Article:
Barbers were good men with a blade, so an obvious choice for removing some part that shouldn’t be there or performing a beneficial bloodletting. The familiar red and white barber’s pole dates from the time of the barber surgeon, representing the rod the patient held tightly during the operation and the bloodied and clean bandages used. When washed and hung to dry, they would twist together in the wind, forming the spiral we see today.

Apothecary surgeons had won a landmark case in the first decade of the eighteenth century, when an apothecary was taken to court by the Guild of Physicians for compounding and administering medicines without the benefit of a physician’s advice. The Physicians won, but the Society of Apothecaries appealed to the House of Lords, who were unimpressed with the argument that allowing apothecaries to care for the sick would:

“Deprive the gentry of one of the processions by which their younger sons might honourably subsist and be a great detriment to the Universities.”

The Lords reversed the judgement.

The rise of a profession

By the eighteenth century, surgeons were giving physicians a run for their money, some attending university as well as learning their craft by apprenticeship. However, they seldom had any formal qualifications before the Royal College of Surgeons was founded in London in 1800. They were ‘Mister’ compared to the physician’s more prestigious ‘Doctor’, though the brilliant work of a plethora of eighteenth century surgeons raised their status and the work of medical teaching hospitals such as the Royal Infirmary mentioned above raised their knowledge.

By the time Victoria ascended the throne, the confidence of surgeons, and the income they could command, had risen to the point that the cheeky surgeons made the former insulting honorific into a badge of honour. In the UK, Eire and New Zealand to this day, surgeons are called ‘Mister’ rather than ‘Doctor’.

Jude Knight’s writing goal is to transport readers to another time, another place, where they can enjoy adventure and romance, thrill to trials and challenges, uncover secrets and solve mysteries, delight in a happy ending, and return from their virtual holiday refreshed and ready for anything.

She writes historical novels, novellas, and short stories, mostly set in the early 19th Century. She writes strong determined heroines, heroes who can appreciate a clever capable woman, villains you’ll love to loathe, and all with a leavening of humour.

A Raging Madness is out May 9th. Stop by our sister blog today to see surgery in action in a new excerpt and enter two giveaways!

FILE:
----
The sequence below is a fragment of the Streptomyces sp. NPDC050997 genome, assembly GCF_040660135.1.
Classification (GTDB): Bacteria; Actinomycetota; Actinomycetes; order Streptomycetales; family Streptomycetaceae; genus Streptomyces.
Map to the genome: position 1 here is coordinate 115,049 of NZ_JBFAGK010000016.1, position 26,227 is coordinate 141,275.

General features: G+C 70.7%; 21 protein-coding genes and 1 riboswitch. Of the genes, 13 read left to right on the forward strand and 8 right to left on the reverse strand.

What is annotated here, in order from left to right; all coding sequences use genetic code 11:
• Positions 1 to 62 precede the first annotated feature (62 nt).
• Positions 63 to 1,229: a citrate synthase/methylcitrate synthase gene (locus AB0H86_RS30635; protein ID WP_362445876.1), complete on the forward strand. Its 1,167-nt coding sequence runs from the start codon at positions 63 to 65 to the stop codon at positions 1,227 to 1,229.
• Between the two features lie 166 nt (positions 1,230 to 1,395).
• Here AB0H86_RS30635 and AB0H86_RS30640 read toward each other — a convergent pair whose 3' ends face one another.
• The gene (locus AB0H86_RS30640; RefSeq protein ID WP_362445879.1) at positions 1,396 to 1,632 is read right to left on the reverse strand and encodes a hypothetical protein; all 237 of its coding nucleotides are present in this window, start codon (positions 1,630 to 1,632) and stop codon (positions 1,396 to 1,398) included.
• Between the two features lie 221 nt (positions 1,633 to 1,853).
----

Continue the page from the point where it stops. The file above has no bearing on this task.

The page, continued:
On The Famous Voyage: Finding London’s Lost River

the fleet by samuel scott

The Fleet River. Samuel Scott, 1750.

London’s major river is, of course, the Thames but, as the capital’s antiquarians will tell you, there are more than a dozen ancient tributaries hidden beneath the surface of the modern metropolis. The largest of these smaller rivers is the River Fleet, which flows from the largest stretch of common green in London, at Hampstead Heath, to Blackfriars Bridge, where it enters the Thames. This is a journey, not just from North London to the River, but also through the history of the City from Ancient to Modern times, marking some colourful characters and encompassing some bewildering changes along the way.

Cities are typically built along rivers to provide drinking water, transport, defense, and sewage removal. The Fleet has served all of these functions over London’s long history. As place-names along its banks (Brideswell, Clerkenwell) suggest, many wells were built along the Fleet in Roman and Saxon times, although, as we shall see, the purity of its waters were not set to be a defining feature as London grew.

The Fleet (‘tidal inlet’ in Anglo-Saxon) initially provided a waterway which served London from the North and, in a later incarnation as the New Canal, was part of the network which brought coal from the North of England to fuel the rapidly industrializing London of the seventeenth and eighteenth centuries. Even after the canals were superseded by road and rail and entirely covered over in the later eighteenth and early nineteenth centuries, the valley carved by the Fleet continued to form the basis for some of London’s modern arteries, such as Farringdon Road and the Metropolitan Railway line (although it resisted having an underground railway line–that which would become the Jubilee Line–lain beneath it by repeatedly flooding tunnels).